Natural Enemy Management and Applications


Current Projects

Invertebrate Management | Soil Biodiversity and Conservation

Smart SOD

The NEMA Lab is working with the California Institute for Biodiversity and collaborators in Europe on developing new capabilities for detecting, isolating, and quantifying organisms is the soil and in marine benthic communities. We use the Smart Soil Organism Detector to extract organisms directly from their substrate, separate them using flow cytometry, then identify and sort them for further study.

Organism Extraction and Sorting

The Smart SOD can extract organisms directly from substrate efficiently then sort them into well plates.

Machine Learning

Artificial intelligence and machine learning algorithms are used to identify organisms processed by Smart SOD.


NEMA is working with collaborators in California to quantify soil biodiversity and collaborators in Europe to understand diversity in benthic communities and the influence of microplastics.

Smart SOD

Community Engagement

Insects Everywhere

Insects Everywhere is a Burroughs Wellcome Funded program working to close the STEM achievement gap for Migrant Children in western North Carolina through an annual summer camp program, school-year field trips, and roundtable discussions that engage students in STEM concepts through the lens of insects, expose students to academic and career opportunities in STEM, and prepare students to meet the challenges facing them as they pursue higher education and STEM careers.

STEM Inquiry & Problem Solving

Insects Everywhere develops students’ scientific inquiry, critical thinking, and problem-solving skills through individual and team-based, experiential STEM activities.

Training in Technology

Insects Everywhere introduces students to cutting edge technology, scientific equipment, and instrumentation.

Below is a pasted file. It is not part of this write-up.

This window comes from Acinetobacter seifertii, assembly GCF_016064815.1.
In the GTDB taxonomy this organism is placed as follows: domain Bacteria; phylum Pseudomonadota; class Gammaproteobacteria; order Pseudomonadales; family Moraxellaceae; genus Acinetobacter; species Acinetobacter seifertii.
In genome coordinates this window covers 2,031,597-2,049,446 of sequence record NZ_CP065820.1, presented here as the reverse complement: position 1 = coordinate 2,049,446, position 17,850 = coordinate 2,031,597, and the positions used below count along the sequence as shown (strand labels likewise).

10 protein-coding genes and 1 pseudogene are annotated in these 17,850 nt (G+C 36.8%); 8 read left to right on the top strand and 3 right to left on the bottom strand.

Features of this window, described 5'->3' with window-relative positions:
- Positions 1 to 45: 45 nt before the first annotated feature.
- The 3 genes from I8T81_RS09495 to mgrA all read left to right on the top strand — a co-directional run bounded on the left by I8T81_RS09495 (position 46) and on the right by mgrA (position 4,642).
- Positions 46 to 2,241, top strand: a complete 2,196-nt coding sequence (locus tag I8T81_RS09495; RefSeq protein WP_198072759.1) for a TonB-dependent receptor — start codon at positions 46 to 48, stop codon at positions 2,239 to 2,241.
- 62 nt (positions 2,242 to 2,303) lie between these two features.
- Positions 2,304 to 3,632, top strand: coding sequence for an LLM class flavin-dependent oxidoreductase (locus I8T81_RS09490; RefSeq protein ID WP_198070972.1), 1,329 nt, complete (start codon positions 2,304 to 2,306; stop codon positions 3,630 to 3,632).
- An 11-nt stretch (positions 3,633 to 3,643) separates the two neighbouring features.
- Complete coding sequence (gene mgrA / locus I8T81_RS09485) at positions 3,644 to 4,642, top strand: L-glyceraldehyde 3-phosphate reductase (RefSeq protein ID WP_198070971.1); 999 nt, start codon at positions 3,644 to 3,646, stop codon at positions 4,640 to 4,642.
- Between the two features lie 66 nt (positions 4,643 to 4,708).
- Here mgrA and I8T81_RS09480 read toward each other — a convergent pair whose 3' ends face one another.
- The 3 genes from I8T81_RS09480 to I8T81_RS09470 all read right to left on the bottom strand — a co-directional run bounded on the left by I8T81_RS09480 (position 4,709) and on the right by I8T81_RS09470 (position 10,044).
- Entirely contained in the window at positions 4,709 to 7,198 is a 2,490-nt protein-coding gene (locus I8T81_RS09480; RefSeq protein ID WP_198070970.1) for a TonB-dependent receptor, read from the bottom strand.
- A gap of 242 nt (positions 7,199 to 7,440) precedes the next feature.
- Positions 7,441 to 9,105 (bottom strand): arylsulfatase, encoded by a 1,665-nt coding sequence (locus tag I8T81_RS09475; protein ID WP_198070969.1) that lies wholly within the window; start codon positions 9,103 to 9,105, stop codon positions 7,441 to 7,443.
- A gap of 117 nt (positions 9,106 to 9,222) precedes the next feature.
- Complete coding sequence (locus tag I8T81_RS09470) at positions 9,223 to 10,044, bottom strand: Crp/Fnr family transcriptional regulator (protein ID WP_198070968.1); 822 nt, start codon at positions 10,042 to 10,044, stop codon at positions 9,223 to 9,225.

Preparing Students for the Future

Facilitate college and STEM career readiness events in which students and their families are provided with key information to enable student success

Preparing Students for the Future

Facilitate college and STEM career readiness events in which students and their families are provided with key information to enable student success

Insects Everywhere Engagement

Invertebrate Management | Soil Biodiversity and Conservation

The Lesser of Two Weevils

Through recent hybridization efforts, blight resistant chestnuts are being planted across the eastern US. Accompanying this rise in chestnut trees is a resurgence in rapidly spreading pest: The Lesser Chestnut Weevil ( Curculio sayi ). NEMA Lab is working with The American Chestnut Foundation to understand the presence of this weevil on chestnut hybrids and understand how the new chestnut hybrids influence other insect communities as well.

Populations are Increasing

Populations of the Lesser Chestnut weevil can incease incredibly rapidly reaching 100% infestation in as little as two years potentially ruining harvests.

NEMA Lab is Developing Management for the Lesser Chestnut Weevil

At NEMA lab we are developing monitoring and biological control based techniques to control the Lesser Chestnut Weevil.

Interested?

See our recent publications on Monitoring and Biological Control of the Lesser Chestnut Weevil.

Chestnut with weevil emerging

Community Engagement

All About Bugs

The NEMA Lab works with local schools and community organizations to bring STEM Education to K-12 students through the lens of insects. Using a variety of hands-on activities that engage all the senses, K-12 students engage with the fascinating world of insects while learning about ecology and evolution.

STEM Education Using Insects

K-12 students learn about concepts like ecology and evolution through hands-on activites with insects.

Student Led

All About Bugs is led and developed by UNC Asheville Undergraduates who are passionate about bugs and interested in pursuing careers in education.

Engaging Students across Western North Carolina